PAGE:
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Sand and Feathers

Do you ever feel like every good deed you’ve done, everything encouraging word you’ve spoken, every productive idea you’ve ever had amounts to nothing, as if the years you have spent striving, praying, trusting, yielding, and encouraging are no more than a pile of sand and feathers, easily blown away by a single mistake?

One impatient moment and you are suddenly the mother who doesn’t listen rather than the faithful sounding board you wanted to be and thought you had been for eighteen years.One weak moment and you are the teacher who raised her voice and made everyone feel uncomfortable minutes before the start of Christmas break rather than the one who allows her students to start each day with a clean slate without showing favoritism. One vulnerable confession and you are the one who is too sensitive rather than the one who has kept silent many times out of respect. One honest observation and you are the critical wife instead of the one who regularly prays for the Holy Spirit’s intervention by other means so that her words won’t be the ones to wound.

Obviously, I’ve been there (like in the last five minutes), and I’ve asked myself why I even bother countless times. Sometimes, I fantasize about picking my sister up and taking an open-ended vacation.Where we would go, I’m not sure. I do know that we would talk and eat and drive and not worry, for once, about anyone’s needs but our own, and that is where the daydream comes to an abrupt end. I know I’ll never pick up and go like that, no matter how tempting it might be at times.

The truth is that I consider it a privilege to be Todd’s wife, Hunter and Hope’s mom, Bob and Karen’s daughter, and a middle school English teacher to the specific students on my roster. I feel called to each of these roles and, for the most part, get a lot of pleasure out of fulfilling my responsibilities within them. I also believe, deep down in my heart, that my obedience counts for something, that it is significant. It doesn’t earn my salvation–God already took care of that–and it doesn’t earn me any kind of spiritual promotion in the Kingdom. It does, however, make me Jesus’ friend, according to Scripture, and He is the best kind of friend to have.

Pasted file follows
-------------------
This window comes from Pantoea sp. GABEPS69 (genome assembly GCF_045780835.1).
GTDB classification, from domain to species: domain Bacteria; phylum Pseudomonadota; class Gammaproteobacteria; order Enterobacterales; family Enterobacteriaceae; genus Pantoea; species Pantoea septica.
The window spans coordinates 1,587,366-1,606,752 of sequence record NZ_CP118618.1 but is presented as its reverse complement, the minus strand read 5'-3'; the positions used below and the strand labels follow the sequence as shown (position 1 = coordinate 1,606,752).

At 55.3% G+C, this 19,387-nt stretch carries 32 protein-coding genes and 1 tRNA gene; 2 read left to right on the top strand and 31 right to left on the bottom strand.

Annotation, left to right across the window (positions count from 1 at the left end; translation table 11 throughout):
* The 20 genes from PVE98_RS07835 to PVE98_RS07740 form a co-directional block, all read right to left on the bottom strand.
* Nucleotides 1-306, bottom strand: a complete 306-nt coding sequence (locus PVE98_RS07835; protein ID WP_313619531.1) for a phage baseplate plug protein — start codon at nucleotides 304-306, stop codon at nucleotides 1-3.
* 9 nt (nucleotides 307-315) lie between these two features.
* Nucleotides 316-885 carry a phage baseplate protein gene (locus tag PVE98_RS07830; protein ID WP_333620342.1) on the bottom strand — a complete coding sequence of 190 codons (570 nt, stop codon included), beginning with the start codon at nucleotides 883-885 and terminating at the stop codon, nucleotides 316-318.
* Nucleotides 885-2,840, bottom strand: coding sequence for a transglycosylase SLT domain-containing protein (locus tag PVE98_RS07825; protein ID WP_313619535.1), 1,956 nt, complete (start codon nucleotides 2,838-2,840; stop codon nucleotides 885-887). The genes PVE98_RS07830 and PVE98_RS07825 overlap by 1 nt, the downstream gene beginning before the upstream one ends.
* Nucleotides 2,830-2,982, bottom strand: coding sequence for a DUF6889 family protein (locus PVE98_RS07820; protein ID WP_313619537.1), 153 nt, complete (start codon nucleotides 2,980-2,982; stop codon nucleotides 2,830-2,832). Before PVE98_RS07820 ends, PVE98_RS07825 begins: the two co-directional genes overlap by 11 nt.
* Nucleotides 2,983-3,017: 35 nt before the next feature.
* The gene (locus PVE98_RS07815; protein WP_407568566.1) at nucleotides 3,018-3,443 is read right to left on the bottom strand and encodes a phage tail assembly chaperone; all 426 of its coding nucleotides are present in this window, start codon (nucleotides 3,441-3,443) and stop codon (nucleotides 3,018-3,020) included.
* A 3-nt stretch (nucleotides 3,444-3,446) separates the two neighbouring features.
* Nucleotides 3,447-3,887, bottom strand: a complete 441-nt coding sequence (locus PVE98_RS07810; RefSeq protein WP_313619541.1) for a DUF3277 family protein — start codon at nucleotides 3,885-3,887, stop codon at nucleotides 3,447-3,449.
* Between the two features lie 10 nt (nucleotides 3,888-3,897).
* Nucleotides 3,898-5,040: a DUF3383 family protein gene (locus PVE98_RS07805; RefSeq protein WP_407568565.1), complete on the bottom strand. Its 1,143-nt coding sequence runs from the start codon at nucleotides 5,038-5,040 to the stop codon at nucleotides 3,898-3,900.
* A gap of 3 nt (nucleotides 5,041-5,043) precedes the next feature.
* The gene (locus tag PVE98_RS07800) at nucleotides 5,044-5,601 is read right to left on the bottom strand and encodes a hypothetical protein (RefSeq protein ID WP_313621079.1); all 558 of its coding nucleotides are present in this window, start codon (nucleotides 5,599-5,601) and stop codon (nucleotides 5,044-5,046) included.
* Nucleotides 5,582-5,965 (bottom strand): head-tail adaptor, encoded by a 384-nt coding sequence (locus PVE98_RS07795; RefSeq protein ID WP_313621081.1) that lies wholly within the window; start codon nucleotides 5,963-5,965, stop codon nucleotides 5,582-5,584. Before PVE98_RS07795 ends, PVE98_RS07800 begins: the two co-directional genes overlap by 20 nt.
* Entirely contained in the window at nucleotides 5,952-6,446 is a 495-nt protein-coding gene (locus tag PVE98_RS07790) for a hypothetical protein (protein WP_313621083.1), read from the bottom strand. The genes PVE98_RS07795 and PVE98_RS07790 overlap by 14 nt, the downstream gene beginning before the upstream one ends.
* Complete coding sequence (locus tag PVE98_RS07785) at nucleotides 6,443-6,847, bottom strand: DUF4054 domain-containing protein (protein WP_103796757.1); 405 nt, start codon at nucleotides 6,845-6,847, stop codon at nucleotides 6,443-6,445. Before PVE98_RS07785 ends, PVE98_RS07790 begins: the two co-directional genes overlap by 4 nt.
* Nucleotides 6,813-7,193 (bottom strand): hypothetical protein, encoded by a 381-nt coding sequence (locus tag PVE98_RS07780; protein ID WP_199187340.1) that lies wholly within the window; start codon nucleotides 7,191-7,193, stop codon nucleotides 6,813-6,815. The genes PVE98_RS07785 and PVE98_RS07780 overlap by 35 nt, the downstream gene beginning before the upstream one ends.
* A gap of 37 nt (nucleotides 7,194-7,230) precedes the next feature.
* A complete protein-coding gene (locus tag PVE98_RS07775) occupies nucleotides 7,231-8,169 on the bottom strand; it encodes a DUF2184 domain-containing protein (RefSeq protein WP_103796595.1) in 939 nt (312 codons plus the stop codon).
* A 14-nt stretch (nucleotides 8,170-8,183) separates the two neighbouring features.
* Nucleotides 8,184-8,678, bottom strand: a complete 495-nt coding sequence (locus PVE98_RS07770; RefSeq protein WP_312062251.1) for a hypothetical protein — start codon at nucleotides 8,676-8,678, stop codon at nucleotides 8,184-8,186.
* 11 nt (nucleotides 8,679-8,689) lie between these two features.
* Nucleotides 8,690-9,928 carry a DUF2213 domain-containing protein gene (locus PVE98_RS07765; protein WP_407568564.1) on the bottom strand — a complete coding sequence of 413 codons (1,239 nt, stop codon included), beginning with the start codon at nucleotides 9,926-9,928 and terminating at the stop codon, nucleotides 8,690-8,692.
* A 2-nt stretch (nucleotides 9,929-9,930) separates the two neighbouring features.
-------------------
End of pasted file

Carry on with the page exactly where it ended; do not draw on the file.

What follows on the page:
Patient and kind, God is way more forgiving of my mistakes than I am. In fact, along with all of the positive in my life, He weaves my mistakes into His master plan. How does that work? I’m not exactly sure. It’s one of the things I can’t wait to find out when I get to Heaven, but I have given it a lot of thought. This is what I’ve come up with so far.

If you are like me, then you tend to praise yourself when you do well and keep a mental tally of the selfless acts you’ve performed (see above if you don’t know what I mean) even if you hate the fact that you do it. Over the years, I know I’ve built some pretty impressive monuments to myself, complete with shiny, engraved base plates that read “Angela Sanders.” King Nebuchadnezzar has nothing on me!

Knowing that, I think maybe God allows and uses our mistakes to remind us that we are fragile and flawed and that His name, not ours, belongs on any sand and feathers that we manage to amass. When we write His name on the good in our lives, we are forced to look at what is left and see ourselves for what we are, imperfect people, capable of and predisposed to wounding others just as they have wounded us. It takes the wind out of our sails, freeing us to love and forgive as we should, for our good and His glory, an eternal glory that will not blow away.

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